Whether you love them or hate them, it’s hard to ignore the number of PC components with RGB lights. Multi-colored PC lighting has crept into almost every category out there—even sound cards and power supplies.
What’s less clear is just how easy it is to build a system entirely of RGB parts and then simultaneously control all of the lighting. So to put it to the test, we’re building a PC that houses as many RGB components as possible.
When choosing the parts for this build—which we’ve affectionately dubbed our “Viva Las Vegas” machine—it became clear that even four years into this RGB fad, you can’t throw together whichever components you want and expect to control them through a single interface. You have to commit to an ecosystem.
The main options are Asus Aura Sync, Gigabyte RGB Fusion, and MSI Mystic Light. Each has their advantages and disadvantages: For example, Asus Aura Sync supports a wider selection of third-party coolers and fans, while you can use third-party keyboards and mice with Gigabyte RGB Fusion.
For this build, we chose Aura Sync to tie everything together, due to the availability of components we wanted. That did limit our options—we had to give up on the Corsair 570X as a case early on, for instance, because we didn’t want to run different control interfaces simultaneously.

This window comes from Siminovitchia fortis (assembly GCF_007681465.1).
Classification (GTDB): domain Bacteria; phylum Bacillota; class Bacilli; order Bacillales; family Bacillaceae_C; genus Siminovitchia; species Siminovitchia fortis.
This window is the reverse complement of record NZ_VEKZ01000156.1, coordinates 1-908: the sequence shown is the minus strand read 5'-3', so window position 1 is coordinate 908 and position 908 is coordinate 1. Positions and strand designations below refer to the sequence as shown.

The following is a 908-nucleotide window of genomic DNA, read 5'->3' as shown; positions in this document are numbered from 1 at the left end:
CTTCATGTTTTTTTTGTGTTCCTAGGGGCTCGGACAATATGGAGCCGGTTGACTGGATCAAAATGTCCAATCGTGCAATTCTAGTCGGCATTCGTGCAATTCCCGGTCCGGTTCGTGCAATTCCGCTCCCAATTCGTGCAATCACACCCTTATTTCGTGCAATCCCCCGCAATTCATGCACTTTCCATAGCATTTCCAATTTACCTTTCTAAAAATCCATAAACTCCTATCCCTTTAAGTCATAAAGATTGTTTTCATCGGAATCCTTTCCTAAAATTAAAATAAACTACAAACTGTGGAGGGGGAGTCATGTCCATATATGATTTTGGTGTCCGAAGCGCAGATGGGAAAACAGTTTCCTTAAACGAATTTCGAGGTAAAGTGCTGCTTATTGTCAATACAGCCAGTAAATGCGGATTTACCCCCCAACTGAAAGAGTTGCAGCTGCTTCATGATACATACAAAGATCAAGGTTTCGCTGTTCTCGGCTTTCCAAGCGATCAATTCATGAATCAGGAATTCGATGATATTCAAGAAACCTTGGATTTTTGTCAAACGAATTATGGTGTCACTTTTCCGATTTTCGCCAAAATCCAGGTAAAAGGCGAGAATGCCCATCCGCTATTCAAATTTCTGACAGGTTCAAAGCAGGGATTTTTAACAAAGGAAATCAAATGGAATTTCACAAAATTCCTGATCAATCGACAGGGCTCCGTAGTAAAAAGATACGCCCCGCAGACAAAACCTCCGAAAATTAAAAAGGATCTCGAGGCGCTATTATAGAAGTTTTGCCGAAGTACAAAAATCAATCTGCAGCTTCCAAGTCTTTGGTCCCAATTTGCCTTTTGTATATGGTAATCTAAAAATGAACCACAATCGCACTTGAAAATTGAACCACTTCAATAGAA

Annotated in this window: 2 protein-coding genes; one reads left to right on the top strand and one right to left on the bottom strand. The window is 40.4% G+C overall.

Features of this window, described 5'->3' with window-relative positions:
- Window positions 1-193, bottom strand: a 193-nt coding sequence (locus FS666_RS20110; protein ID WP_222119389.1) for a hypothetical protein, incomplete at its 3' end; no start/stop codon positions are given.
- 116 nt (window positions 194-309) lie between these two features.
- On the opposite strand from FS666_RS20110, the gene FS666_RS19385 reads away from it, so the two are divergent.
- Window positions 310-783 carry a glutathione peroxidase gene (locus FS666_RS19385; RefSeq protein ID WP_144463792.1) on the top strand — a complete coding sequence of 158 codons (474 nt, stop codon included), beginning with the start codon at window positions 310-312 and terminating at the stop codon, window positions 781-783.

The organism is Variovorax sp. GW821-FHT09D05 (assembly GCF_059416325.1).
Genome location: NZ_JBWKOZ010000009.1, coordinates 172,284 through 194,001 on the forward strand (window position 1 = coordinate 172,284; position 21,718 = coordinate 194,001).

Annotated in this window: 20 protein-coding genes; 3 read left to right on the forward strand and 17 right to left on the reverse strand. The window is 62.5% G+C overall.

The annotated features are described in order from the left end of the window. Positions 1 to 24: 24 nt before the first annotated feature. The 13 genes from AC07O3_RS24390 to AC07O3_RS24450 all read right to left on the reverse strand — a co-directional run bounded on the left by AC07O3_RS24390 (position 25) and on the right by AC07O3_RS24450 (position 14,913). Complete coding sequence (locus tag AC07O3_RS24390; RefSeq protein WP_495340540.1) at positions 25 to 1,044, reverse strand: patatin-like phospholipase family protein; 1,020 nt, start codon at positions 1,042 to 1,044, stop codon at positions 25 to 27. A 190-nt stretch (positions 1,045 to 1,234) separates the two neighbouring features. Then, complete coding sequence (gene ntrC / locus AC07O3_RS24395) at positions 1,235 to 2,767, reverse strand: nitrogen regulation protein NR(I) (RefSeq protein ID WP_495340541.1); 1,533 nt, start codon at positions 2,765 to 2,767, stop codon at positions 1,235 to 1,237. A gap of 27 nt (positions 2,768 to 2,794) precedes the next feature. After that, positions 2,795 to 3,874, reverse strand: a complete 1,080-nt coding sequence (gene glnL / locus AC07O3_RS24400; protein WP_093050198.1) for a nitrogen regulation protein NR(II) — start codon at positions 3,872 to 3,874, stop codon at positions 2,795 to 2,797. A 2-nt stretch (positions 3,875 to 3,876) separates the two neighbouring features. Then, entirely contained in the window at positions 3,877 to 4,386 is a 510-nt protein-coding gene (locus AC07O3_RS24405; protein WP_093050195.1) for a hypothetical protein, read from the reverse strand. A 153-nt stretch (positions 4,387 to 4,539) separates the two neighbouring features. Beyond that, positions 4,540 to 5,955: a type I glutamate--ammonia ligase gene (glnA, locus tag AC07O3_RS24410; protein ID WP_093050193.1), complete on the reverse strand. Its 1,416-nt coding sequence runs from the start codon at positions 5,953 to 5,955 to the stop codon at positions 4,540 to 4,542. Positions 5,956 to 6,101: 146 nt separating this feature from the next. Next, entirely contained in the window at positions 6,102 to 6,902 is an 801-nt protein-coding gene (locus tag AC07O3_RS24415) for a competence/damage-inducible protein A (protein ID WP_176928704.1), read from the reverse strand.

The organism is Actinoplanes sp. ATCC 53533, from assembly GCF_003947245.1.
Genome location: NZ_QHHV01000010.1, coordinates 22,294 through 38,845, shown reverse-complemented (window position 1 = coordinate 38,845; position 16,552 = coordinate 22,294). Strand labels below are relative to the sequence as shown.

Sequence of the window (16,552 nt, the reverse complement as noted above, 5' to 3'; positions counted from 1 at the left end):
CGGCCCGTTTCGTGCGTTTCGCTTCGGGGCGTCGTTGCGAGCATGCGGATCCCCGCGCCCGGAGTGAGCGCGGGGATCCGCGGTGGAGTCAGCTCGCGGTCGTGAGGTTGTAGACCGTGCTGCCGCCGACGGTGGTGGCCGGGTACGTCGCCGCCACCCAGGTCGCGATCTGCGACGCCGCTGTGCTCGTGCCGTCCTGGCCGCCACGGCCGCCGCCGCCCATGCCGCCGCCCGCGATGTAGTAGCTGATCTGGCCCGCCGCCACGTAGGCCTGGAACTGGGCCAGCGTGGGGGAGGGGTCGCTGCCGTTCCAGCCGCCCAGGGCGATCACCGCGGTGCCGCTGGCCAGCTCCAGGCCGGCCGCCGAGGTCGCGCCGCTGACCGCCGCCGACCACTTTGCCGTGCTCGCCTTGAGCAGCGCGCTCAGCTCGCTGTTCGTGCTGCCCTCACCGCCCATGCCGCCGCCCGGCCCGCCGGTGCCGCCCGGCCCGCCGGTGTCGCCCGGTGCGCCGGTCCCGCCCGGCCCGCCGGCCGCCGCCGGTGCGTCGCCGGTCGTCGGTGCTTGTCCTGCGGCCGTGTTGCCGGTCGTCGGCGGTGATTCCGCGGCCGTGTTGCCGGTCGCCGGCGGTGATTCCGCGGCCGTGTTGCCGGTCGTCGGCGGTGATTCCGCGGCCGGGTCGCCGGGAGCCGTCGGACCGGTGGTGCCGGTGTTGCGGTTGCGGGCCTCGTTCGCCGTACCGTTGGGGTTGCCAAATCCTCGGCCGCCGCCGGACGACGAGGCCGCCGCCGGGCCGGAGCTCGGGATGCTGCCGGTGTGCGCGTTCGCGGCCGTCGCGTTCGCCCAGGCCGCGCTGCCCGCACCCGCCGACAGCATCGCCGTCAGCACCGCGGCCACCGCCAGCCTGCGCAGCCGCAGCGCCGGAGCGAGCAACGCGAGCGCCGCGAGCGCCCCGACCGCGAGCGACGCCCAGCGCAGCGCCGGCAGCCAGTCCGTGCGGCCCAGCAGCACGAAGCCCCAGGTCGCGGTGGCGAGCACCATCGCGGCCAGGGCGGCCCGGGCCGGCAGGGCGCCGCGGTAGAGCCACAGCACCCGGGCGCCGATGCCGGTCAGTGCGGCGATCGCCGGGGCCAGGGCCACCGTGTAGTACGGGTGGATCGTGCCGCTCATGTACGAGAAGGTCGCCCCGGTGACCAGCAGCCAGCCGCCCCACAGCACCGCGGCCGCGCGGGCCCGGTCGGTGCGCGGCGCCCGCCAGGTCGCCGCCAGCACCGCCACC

We still found plenty of RGB components to stuff inside our rig, though we did skip two instances. Because the case will hide the PSU and storage from view, it’s unnecessary to buy RGB versions.
Overall, we’re aiming for a high-end consumer PC that puts extra money toward upgraded materials and RGB aesthetics instead of raw hardware performance.
Watch us build it live!
We’ll be kicking off this RGB PC build next Wednesday, April 11th, at 10:00am PT. You can tune in via YouTube, Twitch, or Facebook to witness the sheer face-melting glory of so many LEDs in one system. Chime in with ideas for the best color scheme to use once everything’s up and running!
After we’re done, check back for testing results and our final thoughts on the build. This time around, we’ll focus on how easy it is to control all the lights. Current top goal: Getting them to flash when a pizza delivery person shows up at our door.